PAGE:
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African refugees complain of racism as US welcomes Ukrainians with open arms

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Scores of African refugees have complained of the racism and inhuman treatment they get from the United States as the US prepares to welcome hundreds of thousands of Ukrainians fleeing the war in their country.

The refugees, on Saturday, cried out over the way they are treated by US officials including forced deportation, torture, rape, arbitrary arrest and other forms of abuses.

The African asylum seekers who protested the inhuman treatment they get from US officials on Saturday, said though they do not begrudge the US for swiftly “granting humanitarian protections and easy passage to Ukrainians escaping Russia’s devastating invasion of their homeland,” the same treatment should be accorded to other immigrants.

Spokesman for the group, Wilfred Tebah, a Cameroonian who fled the Central African country after escaping from a detention camp, said he could not help but wonder what would happen if the millions fleeing that Eastern Europe nation were of African descent.

Teblah, a leading member of the Cameroon American Council, an advocacy group organizing the protests, said:

“They do not care about a Black man. The difference is really clear. They know what is happening over there, and they have decided to close their eyes and ears,” he said, referring to the situation of Africans who seek refuge in the US.

He also made reference to the frosty reception African and Middle Eastern refugees have faced in western Europe compared with how those nations have enthusiastically embraced displaced Ukrainians.

“We’ll continue to beg, to plead.
We are in danger. I want to emphasize it. And only the Temporary Protected Status for Cameroon and other black refugees will help us be taken out of that danger. It is very necessary,” he said.

In late March, President Joe Biden had made a series of announcements welcoming 100,000 Ukrainian refugees, granting Temporary Protected Status to another 30,000 already in the U.S. and halting Ukrainian deportations.

Musings From Abroad

Niger, Turkey expand energy, defence cooperation

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Following Niger’s request for the departure of Western military forces and the cancellation of many Western countries’ mining contracts, Turkey and Niger decided to increase their collaboration in the areas of energy, mining, intelligence, and defence.

On Wednesday, MIT intelligence chief, Ibrahim Kalin, Energy Minister, Alparslan Bayraktar, Defense Minister, Yasar Guler, and Foreign Minister, Hakan Fidan, of Turkey paid a visit to Niamey, the capital of Niger.

The Turkish team also met with General Abdulrahman Tiani, the leader of Niger, who assumed office in July of last year following the overthrow of President Mohamed Bazoum by the military council he led and the country’s shift in allegiance.

The junta expelled the French forces, and the United States was instructed to remove its military men from the nation. Additionally, it broke security agreements with the EU.

Two months have passed since Turkish President Tayyip Erdogan and Niger’s Prime Minister Ali Mahaman Lamine Zeine met in Ankara, where the Turkish officials are currently on a visit.

Following their discussions on Wednesday, Fidan informed reporters that officials from Turkey and Niger had talked about enhancing their defence intelligence collaboration.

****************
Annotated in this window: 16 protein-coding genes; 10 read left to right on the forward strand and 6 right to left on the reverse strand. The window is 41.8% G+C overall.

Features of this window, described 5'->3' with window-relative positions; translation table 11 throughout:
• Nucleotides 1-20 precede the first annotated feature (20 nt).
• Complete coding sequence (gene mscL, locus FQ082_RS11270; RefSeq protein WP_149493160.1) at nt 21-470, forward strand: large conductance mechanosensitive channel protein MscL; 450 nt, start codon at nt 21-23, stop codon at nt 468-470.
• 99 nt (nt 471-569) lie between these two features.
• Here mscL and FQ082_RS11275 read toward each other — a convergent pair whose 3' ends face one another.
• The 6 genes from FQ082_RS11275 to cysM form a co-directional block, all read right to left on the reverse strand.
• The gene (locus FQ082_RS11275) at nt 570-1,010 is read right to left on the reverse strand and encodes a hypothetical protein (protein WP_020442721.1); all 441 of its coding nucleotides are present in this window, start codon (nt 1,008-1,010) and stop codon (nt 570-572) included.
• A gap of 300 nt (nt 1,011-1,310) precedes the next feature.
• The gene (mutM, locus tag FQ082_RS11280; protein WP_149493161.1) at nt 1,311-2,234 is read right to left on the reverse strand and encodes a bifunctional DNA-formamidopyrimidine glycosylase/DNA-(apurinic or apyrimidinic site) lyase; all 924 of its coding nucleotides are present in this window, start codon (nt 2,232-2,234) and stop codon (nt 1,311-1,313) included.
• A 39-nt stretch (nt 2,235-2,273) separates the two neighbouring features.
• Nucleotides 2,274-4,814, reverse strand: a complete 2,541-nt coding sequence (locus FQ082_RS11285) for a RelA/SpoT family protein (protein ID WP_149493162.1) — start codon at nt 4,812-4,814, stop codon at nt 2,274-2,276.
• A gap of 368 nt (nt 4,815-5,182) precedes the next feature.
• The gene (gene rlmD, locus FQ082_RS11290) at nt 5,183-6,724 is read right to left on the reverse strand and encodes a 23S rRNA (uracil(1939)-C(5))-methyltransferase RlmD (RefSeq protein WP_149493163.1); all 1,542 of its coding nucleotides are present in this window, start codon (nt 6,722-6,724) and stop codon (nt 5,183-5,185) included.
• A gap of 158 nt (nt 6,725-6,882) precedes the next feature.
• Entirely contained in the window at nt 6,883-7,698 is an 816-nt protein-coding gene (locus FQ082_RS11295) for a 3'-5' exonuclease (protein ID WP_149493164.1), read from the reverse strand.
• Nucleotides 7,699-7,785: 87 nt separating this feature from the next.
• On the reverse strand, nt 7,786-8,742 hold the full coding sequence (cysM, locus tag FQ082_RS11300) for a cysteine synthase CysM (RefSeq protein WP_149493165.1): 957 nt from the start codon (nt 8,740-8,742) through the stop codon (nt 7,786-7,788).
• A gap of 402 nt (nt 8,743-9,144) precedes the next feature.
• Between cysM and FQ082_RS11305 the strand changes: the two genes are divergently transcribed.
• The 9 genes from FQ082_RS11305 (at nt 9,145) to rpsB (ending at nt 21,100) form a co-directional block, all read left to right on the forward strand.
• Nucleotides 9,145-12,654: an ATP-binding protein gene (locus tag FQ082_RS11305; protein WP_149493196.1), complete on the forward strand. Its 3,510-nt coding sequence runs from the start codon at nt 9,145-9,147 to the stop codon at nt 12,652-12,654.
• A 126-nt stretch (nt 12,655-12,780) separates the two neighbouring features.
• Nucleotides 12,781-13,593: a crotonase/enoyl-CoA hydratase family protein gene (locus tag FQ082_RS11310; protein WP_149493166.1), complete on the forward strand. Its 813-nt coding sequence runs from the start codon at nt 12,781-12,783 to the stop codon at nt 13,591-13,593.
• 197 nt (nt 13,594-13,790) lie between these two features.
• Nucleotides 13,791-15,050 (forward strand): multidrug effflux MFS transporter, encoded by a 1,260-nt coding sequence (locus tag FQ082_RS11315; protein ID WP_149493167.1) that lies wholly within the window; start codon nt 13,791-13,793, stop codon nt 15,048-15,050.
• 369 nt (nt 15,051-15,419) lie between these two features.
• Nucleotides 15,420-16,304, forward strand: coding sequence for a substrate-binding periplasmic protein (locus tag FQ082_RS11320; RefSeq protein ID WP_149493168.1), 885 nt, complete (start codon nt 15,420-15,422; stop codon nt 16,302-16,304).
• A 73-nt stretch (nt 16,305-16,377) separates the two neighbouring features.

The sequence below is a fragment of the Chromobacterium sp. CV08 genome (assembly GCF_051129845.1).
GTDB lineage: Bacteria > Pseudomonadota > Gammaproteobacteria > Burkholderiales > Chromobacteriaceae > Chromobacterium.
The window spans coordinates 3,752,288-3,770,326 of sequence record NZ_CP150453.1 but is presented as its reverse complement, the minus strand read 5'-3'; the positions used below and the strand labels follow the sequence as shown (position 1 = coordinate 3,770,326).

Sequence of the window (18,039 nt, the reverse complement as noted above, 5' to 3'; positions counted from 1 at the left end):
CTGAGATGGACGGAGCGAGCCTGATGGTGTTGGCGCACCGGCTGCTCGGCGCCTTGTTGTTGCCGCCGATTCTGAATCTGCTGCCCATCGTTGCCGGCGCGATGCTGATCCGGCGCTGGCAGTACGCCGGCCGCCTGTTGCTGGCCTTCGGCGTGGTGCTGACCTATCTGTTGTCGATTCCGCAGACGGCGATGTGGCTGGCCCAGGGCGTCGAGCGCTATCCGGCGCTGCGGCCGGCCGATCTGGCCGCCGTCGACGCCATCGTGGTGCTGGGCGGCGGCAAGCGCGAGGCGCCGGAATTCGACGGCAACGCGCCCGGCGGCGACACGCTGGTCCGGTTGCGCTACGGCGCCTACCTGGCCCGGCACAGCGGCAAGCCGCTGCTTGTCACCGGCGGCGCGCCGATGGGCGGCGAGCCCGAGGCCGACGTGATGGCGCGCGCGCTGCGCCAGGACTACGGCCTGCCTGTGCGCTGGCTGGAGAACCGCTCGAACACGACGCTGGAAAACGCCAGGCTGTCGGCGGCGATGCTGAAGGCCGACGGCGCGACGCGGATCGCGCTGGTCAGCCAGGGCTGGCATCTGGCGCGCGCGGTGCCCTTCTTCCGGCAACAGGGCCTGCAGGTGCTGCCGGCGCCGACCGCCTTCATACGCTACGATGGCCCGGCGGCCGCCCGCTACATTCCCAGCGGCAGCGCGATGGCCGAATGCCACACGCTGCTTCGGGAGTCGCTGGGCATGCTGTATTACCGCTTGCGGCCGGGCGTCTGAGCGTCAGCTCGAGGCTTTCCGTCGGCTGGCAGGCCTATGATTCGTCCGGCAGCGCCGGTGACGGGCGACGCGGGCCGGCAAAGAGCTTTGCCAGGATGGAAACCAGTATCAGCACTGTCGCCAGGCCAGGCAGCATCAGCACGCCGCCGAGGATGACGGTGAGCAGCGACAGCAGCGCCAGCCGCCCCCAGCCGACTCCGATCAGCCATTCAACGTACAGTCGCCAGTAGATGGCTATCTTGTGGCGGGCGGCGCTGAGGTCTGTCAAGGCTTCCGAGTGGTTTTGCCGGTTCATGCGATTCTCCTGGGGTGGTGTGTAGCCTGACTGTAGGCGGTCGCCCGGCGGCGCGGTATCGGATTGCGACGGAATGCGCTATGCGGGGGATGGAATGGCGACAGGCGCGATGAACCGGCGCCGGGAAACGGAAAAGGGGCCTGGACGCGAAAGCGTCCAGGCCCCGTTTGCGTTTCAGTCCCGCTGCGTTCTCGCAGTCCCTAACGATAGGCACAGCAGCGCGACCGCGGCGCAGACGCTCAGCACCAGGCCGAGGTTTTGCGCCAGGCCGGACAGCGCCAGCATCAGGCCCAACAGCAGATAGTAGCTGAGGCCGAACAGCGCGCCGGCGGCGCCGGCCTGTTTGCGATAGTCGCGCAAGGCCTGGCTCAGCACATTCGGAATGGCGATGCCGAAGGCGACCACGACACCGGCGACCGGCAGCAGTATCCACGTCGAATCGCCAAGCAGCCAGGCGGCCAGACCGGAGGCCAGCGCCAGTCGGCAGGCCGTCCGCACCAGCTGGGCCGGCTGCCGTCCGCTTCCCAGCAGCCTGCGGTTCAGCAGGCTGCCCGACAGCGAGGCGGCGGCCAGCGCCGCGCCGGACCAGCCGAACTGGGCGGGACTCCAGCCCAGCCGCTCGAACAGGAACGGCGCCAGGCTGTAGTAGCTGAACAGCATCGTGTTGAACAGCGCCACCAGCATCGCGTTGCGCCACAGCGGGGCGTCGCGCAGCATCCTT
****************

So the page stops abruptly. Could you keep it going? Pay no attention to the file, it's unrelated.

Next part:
Guler talked about measures to strengthen defence and military training cooperation between Turkey and Niger, an official from the Turkish Ministry of defense said on Thursday.

The energy ministry of Turkey announced on Wednesday that the two nations had inked a statement of intent to assist and motivate Turkish enterprises to develop the oil and natural gas resources in Niger.

Niger is the seventh-largest producer of uranium in the world and possesses the highest-grade uranium ores in Africa.

However, a Turkish diplomatic source stated that Ankara is not looking to purchase uranium from Niger for its first nuclear power station, which is being built in Akkuyu in Turkey’s Mediterranean area by Russia’s Rosatom.

 

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Musings From Abroad

IMF lowers Botswana’s growth projection for 2024

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In a statement, the International Monetary Fund (IMF) reduced its earlier April estimate of 3.6% growth for Botswana to 1%, primarily because of decreased diamond production.

In addition, the IMF warned that a decline in mineral income would cause the budget deficit to balloon to 6% from 3.45% and urged the diamond-rich nation in southern Africa to think twice before embarking on new infrastructure projects to support the economy.

“The continued (economic) slowdown is mainly due to a fall in diamond production,” said IMF said in a statement released late on Friday.

“Some fiscal relaxation is warranted this year given the fall in mineral revenues, but the execution of the ambitious capital budget should be slowed down to contain the deterioration of the deficit and prioritize projects with the highest returns,” the IMF said.

 

The demand prognosis for diamonds, which are typically regarded as luxury goods, has decreased due to weaker consumer demand and a weakening in the global economy.

Finance Minister Peggy Serame predicted in February that the economy would expand by 4.2%, but a few months later the central bank issued a warning, stating that the ongoing challenges in the world diamond market made it doubtful that this goal would be met.

Diamond sales account for 30–40% of Botswana’s total revenue and 75% of its foreign exchange profits.

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